Similar knock-on effects happened during the RMT strikes: People couldn’t get to offices, so cafes and other shops near those offices closed for the day. Stores inside train stations would also have been heavily impacted. Simms offers another example: “When teachers strike, it can often have an impact on their parents going to work.”
To coordinate a strike that would involve a majority of the workforce, “unions would be absolutely essential – as they are in France,” Gall says. “There aren't any other independent organisations that could do this job.”
More disruption doesn’t necessarily mean more chance of success, though. History tells us as much: The first – and only – general strike in the UK occurred in 1926, and it was, basically, a flop. The action was an attempt to force the British government to prevent wage reductions and improve working conditions for miners.
Almost two million people went on strike across nine days, but they gave up on day nine after the Trades Union Congress failed to negotiate an agreement with the government. “That general strike set the union movements back quite a few years,” Gall says. “They didn't really start to revive until the run up to the Second World War.”
Back then, there were “five to six million union members, which was a higher proportion of the workforce than today,” he adds. This made a general strike more likely, but if a general strike did take place today and win, it would “likely increase sentiment for people to join unions,” he says. And, most obviously, success would mean positive action for the strikers on pay, redundancies or whatever it is they were striking over.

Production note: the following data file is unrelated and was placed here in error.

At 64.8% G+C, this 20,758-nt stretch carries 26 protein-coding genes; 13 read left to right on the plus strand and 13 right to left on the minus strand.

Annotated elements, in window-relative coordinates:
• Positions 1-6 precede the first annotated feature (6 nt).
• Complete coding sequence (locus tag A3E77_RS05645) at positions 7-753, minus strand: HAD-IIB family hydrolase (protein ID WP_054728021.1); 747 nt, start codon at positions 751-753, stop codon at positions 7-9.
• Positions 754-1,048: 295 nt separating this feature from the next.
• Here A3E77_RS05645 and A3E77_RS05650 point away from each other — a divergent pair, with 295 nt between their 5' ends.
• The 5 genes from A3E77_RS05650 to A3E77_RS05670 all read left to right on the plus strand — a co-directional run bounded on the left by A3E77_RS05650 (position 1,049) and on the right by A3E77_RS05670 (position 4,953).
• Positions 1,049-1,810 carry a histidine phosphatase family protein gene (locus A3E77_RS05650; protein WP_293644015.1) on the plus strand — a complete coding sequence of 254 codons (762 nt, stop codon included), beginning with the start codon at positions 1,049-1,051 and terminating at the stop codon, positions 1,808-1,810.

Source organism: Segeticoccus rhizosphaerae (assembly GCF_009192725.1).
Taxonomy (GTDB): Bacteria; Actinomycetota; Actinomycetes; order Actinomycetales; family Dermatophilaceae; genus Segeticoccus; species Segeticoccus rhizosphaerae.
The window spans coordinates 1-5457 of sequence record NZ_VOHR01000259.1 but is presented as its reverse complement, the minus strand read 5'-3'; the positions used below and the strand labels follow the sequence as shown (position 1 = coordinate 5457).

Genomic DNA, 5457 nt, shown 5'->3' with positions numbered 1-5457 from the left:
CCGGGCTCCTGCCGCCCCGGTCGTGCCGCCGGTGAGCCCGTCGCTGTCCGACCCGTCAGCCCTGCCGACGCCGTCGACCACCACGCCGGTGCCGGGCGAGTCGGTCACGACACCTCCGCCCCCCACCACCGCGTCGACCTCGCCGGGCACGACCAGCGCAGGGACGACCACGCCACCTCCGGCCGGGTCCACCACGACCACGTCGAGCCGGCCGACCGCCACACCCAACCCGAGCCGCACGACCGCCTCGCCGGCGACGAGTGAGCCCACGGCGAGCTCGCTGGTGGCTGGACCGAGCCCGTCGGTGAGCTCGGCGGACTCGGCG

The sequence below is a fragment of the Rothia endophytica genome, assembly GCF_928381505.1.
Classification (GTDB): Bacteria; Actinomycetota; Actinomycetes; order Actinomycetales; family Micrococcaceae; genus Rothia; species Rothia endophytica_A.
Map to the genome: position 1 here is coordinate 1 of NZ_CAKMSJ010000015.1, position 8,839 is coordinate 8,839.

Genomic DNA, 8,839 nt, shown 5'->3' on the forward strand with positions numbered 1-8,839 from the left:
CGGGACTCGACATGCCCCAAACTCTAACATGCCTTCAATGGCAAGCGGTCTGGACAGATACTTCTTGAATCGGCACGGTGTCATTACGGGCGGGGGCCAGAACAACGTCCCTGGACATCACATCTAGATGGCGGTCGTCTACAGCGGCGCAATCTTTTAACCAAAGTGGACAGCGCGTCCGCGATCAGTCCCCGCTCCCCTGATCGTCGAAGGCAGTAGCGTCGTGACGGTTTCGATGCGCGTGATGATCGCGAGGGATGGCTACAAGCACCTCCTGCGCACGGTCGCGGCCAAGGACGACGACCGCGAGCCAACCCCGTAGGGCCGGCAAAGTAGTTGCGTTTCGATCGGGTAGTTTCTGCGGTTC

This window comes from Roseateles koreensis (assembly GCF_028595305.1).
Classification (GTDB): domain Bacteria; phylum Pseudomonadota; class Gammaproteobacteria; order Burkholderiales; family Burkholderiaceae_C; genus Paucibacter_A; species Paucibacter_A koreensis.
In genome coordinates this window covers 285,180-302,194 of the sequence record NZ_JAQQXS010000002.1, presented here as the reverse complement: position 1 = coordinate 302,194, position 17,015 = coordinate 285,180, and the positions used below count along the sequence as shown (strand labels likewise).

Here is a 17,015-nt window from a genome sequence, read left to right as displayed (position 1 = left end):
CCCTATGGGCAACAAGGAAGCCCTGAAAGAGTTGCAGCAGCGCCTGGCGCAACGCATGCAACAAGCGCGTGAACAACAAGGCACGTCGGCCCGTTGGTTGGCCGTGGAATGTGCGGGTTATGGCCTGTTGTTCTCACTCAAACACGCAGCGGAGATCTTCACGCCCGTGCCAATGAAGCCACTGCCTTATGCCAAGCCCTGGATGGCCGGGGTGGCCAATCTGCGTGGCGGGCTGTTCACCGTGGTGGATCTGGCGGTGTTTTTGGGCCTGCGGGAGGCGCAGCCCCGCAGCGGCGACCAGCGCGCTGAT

Ioannou points out something pretty important for measuring the overall impact of everyone striking: “When we move from a strike to a general strike, there's a leap from the economic to the political,” he says. In other words, a regular strike is usually about pay – a general strike, like the ones that took place in India and Portugal, are more of an attack against the government or the political system itself.
There’s a few layers to this. One being, sure, strikers win and they get paid more – then great, but those in power can also change legislation to make striking more difficult, as the British government did after the general strike of 1926. There’s also no guarantee that it would shift the country’s politic compass left. General strikes can “destabilise the economy, the political sphere, and ideological dynamics as well,” says Ioannou.
While it’s hard to guarantee which way politics might fall, Gall does feel that a general strike has the power to topple the government. “If the government said ‘no’ to the strikers, and that it’s standing behind the employer, the government – I think – is likely to fall,” Gall says. “There might be a caretaker government between then and a general election, perhaps.” (Caveat: He mentioned all of this before everyone and their dog resigned from government.)
In other words, big risks entail even bigger rewards. It would take a lot of effort to stage a general strike in terms of the collective unionising required – but some might just think it’s worth it. We’ll just have to wait and see. In the meantime, why not join your union?